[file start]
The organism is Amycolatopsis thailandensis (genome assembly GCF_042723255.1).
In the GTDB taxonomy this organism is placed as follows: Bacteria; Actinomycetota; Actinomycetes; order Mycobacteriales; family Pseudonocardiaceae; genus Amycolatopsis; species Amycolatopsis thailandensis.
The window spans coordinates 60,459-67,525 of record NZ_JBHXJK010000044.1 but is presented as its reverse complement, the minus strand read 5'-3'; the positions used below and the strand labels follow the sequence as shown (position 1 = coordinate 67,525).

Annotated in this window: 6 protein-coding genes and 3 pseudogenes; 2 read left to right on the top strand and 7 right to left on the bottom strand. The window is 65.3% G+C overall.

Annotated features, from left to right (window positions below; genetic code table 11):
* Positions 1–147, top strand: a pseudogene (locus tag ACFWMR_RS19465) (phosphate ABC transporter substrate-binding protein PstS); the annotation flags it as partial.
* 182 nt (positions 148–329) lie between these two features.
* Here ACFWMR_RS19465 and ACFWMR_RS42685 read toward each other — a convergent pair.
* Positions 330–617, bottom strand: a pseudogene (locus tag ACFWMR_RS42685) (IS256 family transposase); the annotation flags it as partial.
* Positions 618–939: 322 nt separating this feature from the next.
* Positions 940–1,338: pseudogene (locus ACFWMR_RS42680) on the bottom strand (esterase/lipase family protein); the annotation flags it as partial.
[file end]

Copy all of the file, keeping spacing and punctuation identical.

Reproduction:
The organism is Amycolatopsis thailandensis (genome assembly GCF_042723255.1).
In the GTDB taxonomy this organism is placed as follows: Bacteria; Actinomycetota; Actinomycetes; order Mycobacteriales; family Pseudonocardiaceae; genus Amycolatopsis; species Amycolatopsis thailandensis.
The window spans coordinates 60,459-67,525 of record NZ_JBHXJK010000044.1 but is presented as its reverse complement, the minus strand read 5'-3'; the positions used below and the strand labels follow the sequence as shown (position 1 = coordinate 67,525).

Annotated in this window: 6 protein-coding genes and 3 pseudogenes; 2 read left to right on the top strand and 7 right to left on the bottom strand. The window is 65.3% G+C overall.

Annotated features, from left to right (window positions below; genetic code table 11):
* Positions 1–147, top strand: a pseudogene (locus tag ACFWMR_RS19465) (phosphate ABC transporter substrate-binding protein PstS); the annotation flags it as partial.
* 182 nt (positions 148–329) lie between these two features.
* Here ACFWMR_RS19465 and ACFWMR_RS42685 read toward each other — a convergent pair.
* Positions 330–617, bottom strand: a pseudogene (locus tag ACFWMR_RS42685) (IS256 family transposase); the annotation flags it as partial.
* Positions 618–939: 322 nt separating this feature from the next.
* Positions 940–1,338: pseudogene (locus ACFWMR_RS42680) on the bottom strand (esterase/lipase family protein); the annotation flags it as partial.